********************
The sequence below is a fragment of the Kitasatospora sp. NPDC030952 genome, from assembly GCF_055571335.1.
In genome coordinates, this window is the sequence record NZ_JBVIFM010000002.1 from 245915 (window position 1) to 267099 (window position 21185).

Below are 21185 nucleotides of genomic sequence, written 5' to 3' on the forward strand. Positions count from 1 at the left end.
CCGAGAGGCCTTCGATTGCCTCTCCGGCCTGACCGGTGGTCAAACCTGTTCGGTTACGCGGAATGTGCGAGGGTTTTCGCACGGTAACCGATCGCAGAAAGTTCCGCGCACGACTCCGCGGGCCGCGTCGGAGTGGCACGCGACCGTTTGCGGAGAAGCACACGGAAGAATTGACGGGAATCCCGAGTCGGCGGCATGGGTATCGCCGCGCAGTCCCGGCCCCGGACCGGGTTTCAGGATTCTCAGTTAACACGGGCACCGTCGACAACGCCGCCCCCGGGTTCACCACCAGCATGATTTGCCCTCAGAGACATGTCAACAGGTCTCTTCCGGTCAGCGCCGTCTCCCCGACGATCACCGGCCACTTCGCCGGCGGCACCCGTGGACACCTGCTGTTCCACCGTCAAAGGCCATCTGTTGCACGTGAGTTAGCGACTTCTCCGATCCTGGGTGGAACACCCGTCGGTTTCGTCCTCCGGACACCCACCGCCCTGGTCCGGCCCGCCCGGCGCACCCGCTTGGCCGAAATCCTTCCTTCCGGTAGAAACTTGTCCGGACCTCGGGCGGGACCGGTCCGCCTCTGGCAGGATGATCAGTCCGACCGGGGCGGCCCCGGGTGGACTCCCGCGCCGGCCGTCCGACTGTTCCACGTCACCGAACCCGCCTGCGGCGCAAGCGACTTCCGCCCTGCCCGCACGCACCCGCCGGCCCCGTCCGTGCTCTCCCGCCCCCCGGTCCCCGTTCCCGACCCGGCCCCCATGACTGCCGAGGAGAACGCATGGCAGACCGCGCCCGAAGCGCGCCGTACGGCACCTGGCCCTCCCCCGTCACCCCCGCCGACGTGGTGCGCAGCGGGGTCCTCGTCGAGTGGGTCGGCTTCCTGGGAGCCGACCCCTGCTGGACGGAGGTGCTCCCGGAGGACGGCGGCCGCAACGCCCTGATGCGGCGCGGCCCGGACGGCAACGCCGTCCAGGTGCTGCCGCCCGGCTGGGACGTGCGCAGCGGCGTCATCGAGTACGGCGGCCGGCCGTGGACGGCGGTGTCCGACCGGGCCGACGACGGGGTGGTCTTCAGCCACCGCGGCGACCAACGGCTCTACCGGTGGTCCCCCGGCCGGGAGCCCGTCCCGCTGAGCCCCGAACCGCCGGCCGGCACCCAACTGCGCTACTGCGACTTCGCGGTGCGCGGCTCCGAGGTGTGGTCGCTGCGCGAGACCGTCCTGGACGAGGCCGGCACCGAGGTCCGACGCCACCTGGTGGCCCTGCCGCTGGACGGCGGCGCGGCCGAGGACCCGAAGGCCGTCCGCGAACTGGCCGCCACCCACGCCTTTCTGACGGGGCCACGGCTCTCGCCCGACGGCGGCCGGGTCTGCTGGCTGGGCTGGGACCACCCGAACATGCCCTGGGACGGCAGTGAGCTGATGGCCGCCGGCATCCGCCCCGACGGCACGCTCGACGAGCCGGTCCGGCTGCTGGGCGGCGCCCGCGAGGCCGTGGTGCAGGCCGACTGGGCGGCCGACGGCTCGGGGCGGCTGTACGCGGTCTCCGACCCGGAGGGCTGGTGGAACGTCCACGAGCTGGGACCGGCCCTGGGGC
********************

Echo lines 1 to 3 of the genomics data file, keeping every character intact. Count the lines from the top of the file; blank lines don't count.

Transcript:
The sequence below is a fragment of the Kitasatospora sp. NPDC030952 genome, from assembly GCF_055571335.1.
In genome coordinates, this window is the sequence record NZ_JBVIFM010000002.1 from 245915 (window position 1) to 267099 (window position 21185).

Below are 21185 nucleotides of genomic sequence, written 5' to 3' on the forward strand. Positions count from 1 at the left end.